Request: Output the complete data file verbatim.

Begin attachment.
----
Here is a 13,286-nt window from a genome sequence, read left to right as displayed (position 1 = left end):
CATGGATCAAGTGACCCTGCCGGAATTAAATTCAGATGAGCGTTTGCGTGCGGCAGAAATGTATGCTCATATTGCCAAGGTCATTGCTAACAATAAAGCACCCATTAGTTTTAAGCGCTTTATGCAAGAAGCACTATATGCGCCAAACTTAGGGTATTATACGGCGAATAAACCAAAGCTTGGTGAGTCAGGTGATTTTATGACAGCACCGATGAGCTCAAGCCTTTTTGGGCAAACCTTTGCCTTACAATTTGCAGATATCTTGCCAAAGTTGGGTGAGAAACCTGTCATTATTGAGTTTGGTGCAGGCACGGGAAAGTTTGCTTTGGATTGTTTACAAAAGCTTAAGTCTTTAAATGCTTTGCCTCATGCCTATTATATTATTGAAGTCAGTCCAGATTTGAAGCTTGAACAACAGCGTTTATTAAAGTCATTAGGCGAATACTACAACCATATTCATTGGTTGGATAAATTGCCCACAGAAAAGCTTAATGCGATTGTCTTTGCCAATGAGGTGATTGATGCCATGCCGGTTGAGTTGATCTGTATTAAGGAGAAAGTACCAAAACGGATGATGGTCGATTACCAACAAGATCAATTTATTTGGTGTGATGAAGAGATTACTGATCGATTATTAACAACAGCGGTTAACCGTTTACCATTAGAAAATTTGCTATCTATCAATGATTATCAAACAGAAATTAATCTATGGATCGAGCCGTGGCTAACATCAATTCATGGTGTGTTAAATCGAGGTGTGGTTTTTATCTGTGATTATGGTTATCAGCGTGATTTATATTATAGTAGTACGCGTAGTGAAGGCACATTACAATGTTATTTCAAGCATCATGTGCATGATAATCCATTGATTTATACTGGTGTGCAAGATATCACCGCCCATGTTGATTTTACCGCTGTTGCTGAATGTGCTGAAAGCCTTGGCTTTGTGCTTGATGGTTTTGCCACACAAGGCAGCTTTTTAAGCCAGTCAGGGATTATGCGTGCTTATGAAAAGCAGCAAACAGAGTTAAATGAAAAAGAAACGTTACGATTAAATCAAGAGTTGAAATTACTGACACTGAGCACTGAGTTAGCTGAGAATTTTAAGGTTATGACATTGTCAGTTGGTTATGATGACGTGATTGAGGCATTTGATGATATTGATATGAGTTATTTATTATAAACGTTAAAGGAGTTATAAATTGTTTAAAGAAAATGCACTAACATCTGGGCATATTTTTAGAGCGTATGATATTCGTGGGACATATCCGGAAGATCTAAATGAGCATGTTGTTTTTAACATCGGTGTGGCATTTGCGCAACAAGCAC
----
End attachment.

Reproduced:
Here is a 13,286-nt window from a genome sequence, read left to right as displayed (position 1 = left end):
CATGGATCAAGTGACCCTGCCGGAATTAAATTCAGATGAGCGTTTGCGTGCGGCAGAAATGTATGCTCATATTGCCAAGGTCATTGCTAACAATAAAGCACCCATTAGTTTTAAGCGCTTTATGCAAGAAGCACTATATGCGCCAAACTTAGGGTATTATACGGCGAATAAACCAAAGCTTGGTGAGTCAGGTGATTTTATGACAGCACCGATGAGCTCAAGCCTTTTTGGGCAAACCTTTGCCTTACAATTTGCAGATATCTTGCCAAAGTTGGGTGAGAAACCTGTCATTATTGAGTTTGGTGCAGGCACGGGAAAGTTTGCTTTGGATTGTTTACAAAAGCTTAAGTCTTTAAATGCTTTGCCTCATGCCTATTATATTATTGAAGTCAGTCCAGATTTGAAGCTTGAACAACAGCGTTTATTAAAGTCATTAGGCGAATACTACAACCATATTCATTGGTTGGATAAATTGCCCACAGAAAAGCTTAATGCGATTGTCTTTGCCAATGAGGTGATTGATGCCATGCCGGTTGAGTTGATCTGTATTAAGGAGAAAGTACCAAAACGGATGATGGTCGATTACCAACAAGATCAATTTATTTGGTGTGATGAAGAGATTACTGATCGATTATTAACAACAGCGGTTAACCGTTTACCATTAGAAAATTTGCTATCTATCAATGATTATCAAACAGAAATTAATCTATGGATCGAGCCGTGGCTAACATCAATTCATGGTGTGTTAAATCGAGGTGTGGTTTTTATCTGTGATTATGGTTATCAGCGTGATTTATATTATAGTAGTACGCGTAGTGAAGGCACATTACAATGTTATTTCAAGCATCATGTGCATGATAATCCATTGATTTATACTGGTGTGCAAGATATCACCGCCCATGTTGATTTTACCGCTGTTGCTGAATGTGCTGAAAGCCTTGGCTTTGTGCTTGATGGTTTTGCCACACAAGGCAGCTTTTTAAGCCAGTCAGGGATTATGCGTGCTTATGAAAAGCAGCAAACAGAGTTAAATGAAAAAGAAACGTTACGATTAAATCAAGAGTTGAAATTACTGACACTGAGCACTGAGTTAGCTGAGAATTTTAAGGTTATGACATTGTCAGTTGGTTATGATGACGTGATTGAGGCATTTGATGATATTGATATGAGTTATTTATTATAAACGTTAAAGGAGTTATAAATTGTTTAAAGAAAATGCACTAACATCTGGGCATATTTTTAGAGCGTATGATATTCGTGGGACATATCCGGAAGATCTAAATGAGCATGTTGTTTTTAACATCGGTGTGGCATTTGCGCAACAAGCAC